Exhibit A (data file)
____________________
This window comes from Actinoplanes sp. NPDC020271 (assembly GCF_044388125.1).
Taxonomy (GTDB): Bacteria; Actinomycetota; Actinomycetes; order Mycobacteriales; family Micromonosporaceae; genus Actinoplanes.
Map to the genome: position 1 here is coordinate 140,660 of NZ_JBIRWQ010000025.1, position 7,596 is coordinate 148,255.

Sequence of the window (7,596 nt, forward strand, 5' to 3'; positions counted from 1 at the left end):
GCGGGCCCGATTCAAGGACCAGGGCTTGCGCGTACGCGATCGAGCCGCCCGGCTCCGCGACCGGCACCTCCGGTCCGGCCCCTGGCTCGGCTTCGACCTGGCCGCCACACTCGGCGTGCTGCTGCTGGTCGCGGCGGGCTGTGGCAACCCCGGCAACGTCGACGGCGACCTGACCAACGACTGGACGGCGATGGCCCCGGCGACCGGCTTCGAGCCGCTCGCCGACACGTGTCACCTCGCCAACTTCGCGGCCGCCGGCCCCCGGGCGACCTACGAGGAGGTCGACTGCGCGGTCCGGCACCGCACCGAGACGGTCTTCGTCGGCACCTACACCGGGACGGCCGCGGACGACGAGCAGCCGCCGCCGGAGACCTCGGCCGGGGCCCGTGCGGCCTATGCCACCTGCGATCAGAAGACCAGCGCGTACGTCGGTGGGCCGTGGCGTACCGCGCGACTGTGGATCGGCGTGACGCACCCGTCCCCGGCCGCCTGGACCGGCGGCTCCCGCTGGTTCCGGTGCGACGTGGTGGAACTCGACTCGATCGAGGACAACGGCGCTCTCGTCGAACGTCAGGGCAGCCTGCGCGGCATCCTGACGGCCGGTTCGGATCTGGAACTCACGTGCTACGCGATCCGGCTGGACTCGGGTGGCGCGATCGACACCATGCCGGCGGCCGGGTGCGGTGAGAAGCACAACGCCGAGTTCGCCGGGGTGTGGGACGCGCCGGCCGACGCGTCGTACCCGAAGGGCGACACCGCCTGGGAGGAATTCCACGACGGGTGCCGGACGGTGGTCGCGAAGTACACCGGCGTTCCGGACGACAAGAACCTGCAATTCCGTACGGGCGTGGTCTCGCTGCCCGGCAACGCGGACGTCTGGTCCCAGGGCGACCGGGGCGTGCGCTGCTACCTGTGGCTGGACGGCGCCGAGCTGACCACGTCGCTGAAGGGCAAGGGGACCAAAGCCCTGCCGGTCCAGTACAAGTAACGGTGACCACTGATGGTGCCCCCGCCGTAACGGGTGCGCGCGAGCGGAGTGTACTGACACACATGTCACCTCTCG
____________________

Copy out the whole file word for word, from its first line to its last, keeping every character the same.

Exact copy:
This window comes from Actinoplanes sp. NPDC020271 (assembly GCF_044388125.1).
Taxonomy (GTDB): Bacteria; Actinomycetota; Actinomycetes; order Mycobacteriales; family Micromonosporaceae; genus Actinoplanes.
Map to the genome: position 1 here is coordinate 140,660 of NZ_JBIRWQ010000025.1, position 7,596 is coordinate 148,255.

Sequence of the window (7,596 nt, forward strand, 5' to 3'; positions counted from 1 at the left end):
GCGGGCCCGATTCAAGGACCAGGGCTTGCGCGTACGCGATCGAGCCGCCCGGCTCCGCGACCGGCACCTCCGGTCCGGCCCCTGGCTCGGCTTCGACCTGGCCGCCACACTCGGCGTGCTGCTGCTGGTCGCGGCGGGCTGTGGCAACCCCGGCAACGTCGACGGCGACCTGACCAACGACTGGACGGCGATGGCCCCGGCGACCGGCTTCGAGCCGCTCGCCGACACGTGTCACCTCGCCAACTTCGCGGCCGCCGGCCCCCGGGCGACCTACGAGGAGGTCGACTGCGCGGTCCGGCACCGCACCGAGACGGTCTTCGTCGGCACCTACACCGGGACGGCCGCGGACGACGAGCAGCCGCCGCCGGAGACCTCGGCCGGGGCCCGTGCGGCCTATGCCACCTGCGATCAGAAGACCAGCGCGTACGTCGGTGGGCCGTGGCGTACCGCGCGACTGTGGATCGGCGTGACGCACCCGTCCCCGGCCGCCTGGACCGGCGGCTCCCGCTGGTTCCGGTGCGACGTGGTGGAACTCGACTCGATCGAGGACAACGGCGCTCTCGTCGAACGTCAGGGCAGCCTGCGCGGCATCCTGACGGCCGGTTCGGATCTGGAACTCACGTGCTACGCGATCCGGCTGGACTCGGGTGGCGCGATCGACACCATGCCGGCGGCCGGGTGCGGTGAGAAGCACAACGCCGAGTTCGCCGGGGTGTGGGACGCGCCGGCCGACGCGTCGTACCCGAAGGGCGACACCGCCTGGGAGGAATTCCACGACGGGTGCCGGACGGTGGTCGCGAAGTACACCGGCGTTCCGGACGACAAGAACCTGCAATTCCGTACGGGCGTGGTCTCGCTGCCCGGCAACGCGGACGTCTGGTCCCAGGGCGACCGGGGCGTGCGCTGCTACCTGTGGCTGGACGGCGCCGAGCTGACCACGTCGCTGAAGGGCAAGGGGACCAAAGCCCTGCCGGTCCAGTACAAGTAACGGTGACCACTGATGGTGCCCCCGCCGTAACGGGTGCGCGCGAGCGGAGTGTACTGACACACATGTCACCTCTCG